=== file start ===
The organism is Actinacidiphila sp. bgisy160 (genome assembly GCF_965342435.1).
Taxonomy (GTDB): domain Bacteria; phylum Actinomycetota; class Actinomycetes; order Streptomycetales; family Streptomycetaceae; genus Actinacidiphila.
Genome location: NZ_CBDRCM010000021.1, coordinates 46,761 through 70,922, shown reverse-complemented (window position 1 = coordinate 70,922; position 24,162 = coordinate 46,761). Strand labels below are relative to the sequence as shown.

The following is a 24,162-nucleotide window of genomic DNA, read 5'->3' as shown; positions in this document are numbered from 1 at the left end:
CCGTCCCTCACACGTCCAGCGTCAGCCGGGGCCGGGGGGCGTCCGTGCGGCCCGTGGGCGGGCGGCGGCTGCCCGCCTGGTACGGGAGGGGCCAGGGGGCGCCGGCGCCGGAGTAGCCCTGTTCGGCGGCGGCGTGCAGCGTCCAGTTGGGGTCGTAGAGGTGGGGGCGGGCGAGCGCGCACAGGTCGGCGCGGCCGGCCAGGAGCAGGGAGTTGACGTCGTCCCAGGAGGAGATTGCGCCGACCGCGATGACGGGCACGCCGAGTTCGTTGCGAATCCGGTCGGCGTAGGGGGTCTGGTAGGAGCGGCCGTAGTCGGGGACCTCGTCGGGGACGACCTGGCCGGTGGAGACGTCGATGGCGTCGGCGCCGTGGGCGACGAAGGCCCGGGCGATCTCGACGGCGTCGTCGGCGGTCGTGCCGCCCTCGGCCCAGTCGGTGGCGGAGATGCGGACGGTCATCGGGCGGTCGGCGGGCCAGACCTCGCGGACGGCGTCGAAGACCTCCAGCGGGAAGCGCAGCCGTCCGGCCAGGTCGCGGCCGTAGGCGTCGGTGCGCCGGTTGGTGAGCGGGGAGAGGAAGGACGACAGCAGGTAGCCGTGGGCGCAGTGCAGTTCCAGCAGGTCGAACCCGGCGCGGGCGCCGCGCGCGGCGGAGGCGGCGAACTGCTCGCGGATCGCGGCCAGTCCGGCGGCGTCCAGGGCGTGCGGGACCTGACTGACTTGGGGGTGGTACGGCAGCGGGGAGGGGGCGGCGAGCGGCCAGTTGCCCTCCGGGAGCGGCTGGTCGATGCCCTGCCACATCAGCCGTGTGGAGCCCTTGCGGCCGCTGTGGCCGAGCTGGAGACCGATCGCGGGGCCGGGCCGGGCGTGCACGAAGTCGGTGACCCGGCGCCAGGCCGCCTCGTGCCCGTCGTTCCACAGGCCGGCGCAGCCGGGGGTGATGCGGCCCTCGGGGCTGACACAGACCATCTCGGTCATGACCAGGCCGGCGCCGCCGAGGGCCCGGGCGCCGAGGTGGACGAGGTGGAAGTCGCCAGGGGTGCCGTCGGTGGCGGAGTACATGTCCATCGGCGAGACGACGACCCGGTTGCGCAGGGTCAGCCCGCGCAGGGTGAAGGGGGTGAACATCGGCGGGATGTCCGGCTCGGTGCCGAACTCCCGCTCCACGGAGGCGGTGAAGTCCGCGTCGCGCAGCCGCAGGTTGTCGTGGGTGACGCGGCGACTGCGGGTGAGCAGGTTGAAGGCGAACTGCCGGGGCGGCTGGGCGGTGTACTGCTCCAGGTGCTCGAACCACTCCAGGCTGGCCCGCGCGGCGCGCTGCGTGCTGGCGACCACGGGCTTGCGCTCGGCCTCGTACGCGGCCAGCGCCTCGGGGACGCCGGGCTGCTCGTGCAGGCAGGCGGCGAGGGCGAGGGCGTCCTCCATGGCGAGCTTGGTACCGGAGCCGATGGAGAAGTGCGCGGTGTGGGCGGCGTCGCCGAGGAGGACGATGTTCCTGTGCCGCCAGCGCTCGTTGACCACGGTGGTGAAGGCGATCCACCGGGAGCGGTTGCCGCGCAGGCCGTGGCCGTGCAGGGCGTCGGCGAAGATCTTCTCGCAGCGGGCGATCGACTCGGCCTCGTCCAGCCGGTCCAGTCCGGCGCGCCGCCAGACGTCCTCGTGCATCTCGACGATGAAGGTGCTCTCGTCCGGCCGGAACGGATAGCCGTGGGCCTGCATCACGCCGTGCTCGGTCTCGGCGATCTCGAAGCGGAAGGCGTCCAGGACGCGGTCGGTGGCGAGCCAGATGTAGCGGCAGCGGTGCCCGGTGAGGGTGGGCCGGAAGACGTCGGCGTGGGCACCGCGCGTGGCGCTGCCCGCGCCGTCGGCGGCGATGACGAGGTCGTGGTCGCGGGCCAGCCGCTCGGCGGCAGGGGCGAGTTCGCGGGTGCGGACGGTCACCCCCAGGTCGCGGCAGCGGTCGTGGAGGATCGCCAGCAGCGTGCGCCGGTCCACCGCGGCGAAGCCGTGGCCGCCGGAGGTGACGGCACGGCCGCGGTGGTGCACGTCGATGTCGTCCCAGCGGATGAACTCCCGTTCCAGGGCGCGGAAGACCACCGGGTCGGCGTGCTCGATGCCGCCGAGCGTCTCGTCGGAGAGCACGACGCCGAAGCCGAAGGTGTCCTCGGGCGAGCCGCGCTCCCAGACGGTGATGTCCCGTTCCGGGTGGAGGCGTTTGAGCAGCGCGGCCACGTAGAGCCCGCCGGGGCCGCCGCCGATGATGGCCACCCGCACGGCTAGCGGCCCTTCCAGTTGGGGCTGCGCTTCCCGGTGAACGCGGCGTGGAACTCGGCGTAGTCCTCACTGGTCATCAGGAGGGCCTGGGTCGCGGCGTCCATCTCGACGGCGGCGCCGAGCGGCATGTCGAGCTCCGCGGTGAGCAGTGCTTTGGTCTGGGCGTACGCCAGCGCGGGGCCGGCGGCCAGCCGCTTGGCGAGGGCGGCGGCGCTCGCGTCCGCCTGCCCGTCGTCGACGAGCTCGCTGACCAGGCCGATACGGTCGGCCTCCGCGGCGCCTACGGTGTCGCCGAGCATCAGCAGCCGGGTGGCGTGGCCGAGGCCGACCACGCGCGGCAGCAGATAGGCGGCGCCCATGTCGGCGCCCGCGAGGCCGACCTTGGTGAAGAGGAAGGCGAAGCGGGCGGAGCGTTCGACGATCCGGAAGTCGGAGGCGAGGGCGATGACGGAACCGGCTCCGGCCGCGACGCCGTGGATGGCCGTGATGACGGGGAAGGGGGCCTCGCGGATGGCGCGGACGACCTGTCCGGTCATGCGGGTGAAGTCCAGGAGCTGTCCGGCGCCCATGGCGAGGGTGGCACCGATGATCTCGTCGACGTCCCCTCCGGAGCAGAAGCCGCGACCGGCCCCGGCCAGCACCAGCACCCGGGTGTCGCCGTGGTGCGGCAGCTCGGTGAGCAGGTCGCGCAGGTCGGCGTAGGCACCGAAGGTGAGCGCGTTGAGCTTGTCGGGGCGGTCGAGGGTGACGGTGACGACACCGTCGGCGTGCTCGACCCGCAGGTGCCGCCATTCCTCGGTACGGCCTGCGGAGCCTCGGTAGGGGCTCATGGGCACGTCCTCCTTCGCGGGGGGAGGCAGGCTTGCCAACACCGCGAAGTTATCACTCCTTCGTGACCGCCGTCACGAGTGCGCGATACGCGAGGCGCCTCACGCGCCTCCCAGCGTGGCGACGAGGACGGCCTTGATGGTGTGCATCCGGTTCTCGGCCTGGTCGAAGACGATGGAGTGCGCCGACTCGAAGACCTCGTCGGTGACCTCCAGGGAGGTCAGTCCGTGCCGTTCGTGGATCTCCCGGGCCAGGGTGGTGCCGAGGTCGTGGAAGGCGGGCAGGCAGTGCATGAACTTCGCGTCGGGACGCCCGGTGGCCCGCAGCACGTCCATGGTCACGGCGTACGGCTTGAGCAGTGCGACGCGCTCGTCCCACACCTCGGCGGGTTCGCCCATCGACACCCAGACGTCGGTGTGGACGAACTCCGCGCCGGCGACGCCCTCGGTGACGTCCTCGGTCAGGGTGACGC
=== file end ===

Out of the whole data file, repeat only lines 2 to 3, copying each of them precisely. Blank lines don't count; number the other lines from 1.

Taxonomy (GTDB): domain Bacteria; phylum Actinomycetota; class Actinomycetes; order Streptomycetales; family Streptomycetaceae; genus Actinacidiphila.
Genome location: NZ_CBDRCM010000021.1, coordinates 46,761 through 70,922, shown reverse-complemented (window position 1 = coordinate 70,922; position 24,162 = coordinate 46,761). Strand labels below are relative to the sequence as shown.